Background: Although electrocardiogram (ECG) can detect heart rate (HR) faster compared to pulse oximetry, it remains unknown if routine use of ECG for delivery room (DR) resuscitation reduces the time to stabilization in preterm infants.
Methods: Neonates <31 weeks’ gestation were randomized to either an ECG-displayed or an ECG-blinded HR assessment in the DR. HR, oxygen saturation, resuscitation interventions, and clinical outcomes were compared.
Results: During the study period, 51 neonates were enrolled. The mean gestational age in both groups was 28 ± 2 weeks. The time to stabilization, defined as the time from birth to achieve HR ≥100 b.p.m., as well as oxygen saturation within goal range, was not different between the ECG-displayed and the ECG-blinded groups [360 (269, 435) vs 345 (240, 475) s, p = 1.00]. There was also no difference in the time to HR ≥100 b.p.m. [100 (75, 228) vs 138 (88, 220) s, p = 0.40] or duration of positive pressure ventilation (PPV) [345 (120, 558) vs 196 (150, 273) s, p = 0.36]. Clinical outcomes were also similar between groups.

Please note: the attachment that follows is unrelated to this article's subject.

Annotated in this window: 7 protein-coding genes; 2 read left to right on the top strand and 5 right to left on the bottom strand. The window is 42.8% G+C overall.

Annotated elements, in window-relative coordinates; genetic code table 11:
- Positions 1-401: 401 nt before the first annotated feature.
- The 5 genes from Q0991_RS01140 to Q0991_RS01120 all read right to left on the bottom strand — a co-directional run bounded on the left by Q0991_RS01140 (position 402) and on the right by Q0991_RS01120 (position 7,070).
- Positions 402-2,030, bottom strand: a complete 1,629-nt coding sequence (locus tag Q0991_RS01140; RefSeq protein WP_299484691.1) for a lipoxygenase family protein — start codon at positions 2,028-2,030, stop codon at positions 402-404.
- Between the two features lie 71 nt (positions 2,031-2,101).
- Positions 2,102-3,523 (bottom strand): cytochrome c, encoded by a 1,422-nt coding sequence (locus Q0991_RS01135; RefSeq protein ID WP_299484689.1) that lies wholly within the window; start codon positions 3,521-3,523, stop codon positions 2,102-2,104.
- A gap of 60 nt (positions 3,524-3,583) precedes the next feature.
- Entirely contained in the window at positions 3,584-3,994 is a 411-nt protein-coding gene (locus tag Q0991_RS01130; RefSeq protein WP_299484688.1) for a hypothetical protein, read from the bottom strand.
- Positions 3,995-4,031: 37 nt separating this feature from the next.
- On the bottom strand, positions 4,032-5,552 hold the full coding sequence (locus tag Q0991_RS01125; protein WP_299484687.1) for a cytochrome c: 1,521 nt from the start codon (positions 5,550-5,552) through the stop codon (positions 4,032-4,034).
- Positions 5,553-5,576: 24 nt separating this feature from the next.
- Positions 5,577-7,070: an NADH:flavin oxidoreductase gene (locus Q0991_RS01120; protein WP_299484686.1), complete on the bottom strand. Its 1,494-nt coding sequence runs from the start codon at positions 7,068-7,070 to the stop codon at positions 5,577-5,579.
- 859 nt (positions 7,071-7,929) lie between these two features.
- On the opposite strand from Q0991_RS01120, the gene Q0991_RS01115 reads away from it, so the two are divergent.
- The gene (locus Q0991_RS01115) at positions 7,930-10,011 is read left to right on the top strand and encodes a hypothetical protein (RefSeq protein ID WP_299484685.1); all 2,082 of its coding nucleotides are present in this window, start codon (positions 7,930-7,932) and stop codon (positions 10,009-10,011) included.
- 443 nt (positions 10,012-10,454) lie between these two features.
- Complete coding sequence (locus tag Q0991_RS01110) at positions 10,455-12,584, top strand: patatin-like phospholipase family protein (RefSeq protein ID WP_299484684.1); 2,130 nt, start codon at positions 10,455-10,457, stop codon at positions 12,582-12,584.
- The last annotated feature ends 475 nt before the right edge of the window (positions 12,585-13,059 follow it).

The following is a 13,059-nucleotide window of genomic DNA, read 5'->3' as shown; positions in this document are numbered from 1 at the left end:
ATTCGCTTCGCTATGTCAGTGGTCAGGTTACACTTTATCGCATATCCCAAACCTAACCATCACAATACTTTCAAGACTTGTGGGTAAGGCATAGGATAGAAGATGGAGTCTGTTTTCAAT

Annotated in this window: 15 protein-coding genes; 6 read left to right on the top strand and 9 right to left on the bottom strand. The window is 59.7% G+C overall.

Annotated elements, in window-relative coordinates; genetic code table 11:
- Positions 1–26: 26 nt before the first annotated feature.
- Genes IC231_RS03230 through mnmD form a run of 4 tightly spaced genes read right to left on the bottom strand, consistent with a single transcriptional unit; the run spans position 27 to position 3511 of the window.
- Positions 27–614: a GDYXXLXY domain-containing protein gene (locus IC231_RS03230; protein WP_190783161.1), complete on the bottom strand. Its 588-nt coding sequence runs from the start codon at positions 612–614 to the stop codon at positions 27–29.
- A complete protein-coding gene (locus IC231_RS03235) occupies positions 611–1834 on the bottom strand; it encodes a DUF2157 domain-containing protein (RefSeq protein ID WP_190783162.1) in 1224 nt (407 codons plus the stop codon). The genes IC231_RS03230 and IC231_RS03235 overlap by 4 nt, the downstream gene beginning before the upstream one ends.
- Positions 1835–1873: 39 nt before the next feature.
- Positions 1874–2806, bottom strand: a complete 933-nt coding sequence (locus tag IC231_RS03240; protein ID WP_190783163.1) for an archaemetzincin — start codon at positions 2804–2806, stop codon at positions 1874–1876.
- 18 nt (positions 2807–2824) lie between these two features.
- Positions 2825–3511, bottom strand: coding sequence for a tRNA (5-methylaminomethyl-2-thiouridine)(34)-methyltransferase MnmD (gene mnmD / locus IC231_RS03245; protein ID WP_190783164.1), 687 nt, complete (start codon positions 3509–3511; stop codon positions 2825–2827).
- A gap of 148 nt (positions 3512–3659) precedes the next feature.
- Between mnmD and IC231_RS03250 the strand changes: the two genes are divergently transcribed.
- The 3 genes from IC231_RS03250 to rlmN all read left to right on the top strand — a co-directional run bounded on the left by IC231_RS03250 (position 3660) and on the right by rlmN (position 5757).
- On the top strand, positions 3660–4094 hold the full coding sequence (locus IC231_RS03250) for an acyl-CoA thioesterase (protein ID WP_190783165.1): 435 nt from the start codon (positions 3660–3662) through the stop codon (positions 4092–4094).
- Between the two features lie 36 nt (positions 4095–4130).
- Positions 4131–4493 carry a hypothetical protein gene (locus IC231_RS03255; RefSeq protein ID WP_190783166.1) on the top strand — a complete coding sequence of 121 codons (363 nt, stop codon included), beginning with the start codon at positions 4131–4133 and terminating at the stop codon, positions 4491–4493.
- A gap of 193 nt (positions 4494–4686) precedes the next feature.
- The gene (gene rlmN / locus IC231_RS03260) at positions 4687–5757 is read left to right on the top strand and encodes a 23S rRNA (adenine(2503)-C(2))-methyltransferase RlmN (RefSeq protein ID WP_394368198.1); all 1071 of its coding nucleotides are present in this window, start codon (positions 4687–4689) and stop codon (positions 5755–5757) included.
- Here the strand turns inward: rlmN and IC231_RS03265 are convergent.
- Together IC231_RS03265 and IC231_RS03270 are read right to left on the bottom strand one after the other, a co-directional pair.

Conclusions: Although feasible and safe, the use of ECG in the DR during preterm resuscitation did not reduce time to stabilization.
Impact: Although feasible and apparently safe, routine use of the ECG in the DR did not decrease time to HR >100 b.p.m., time to stabilization, or use of resuscitation interventions such as PPV for preterm infants <31 weeks’ gestational age. This article adds to the limited randomized controlled trial evidence regarding the impact of routine use of ECG during preterm resuscitation on DR clinical outcomes. Such evidence is important when considering recommendations for routine use of the ECG in the DR worldwide as such a recommendation comes with a significant cost burden.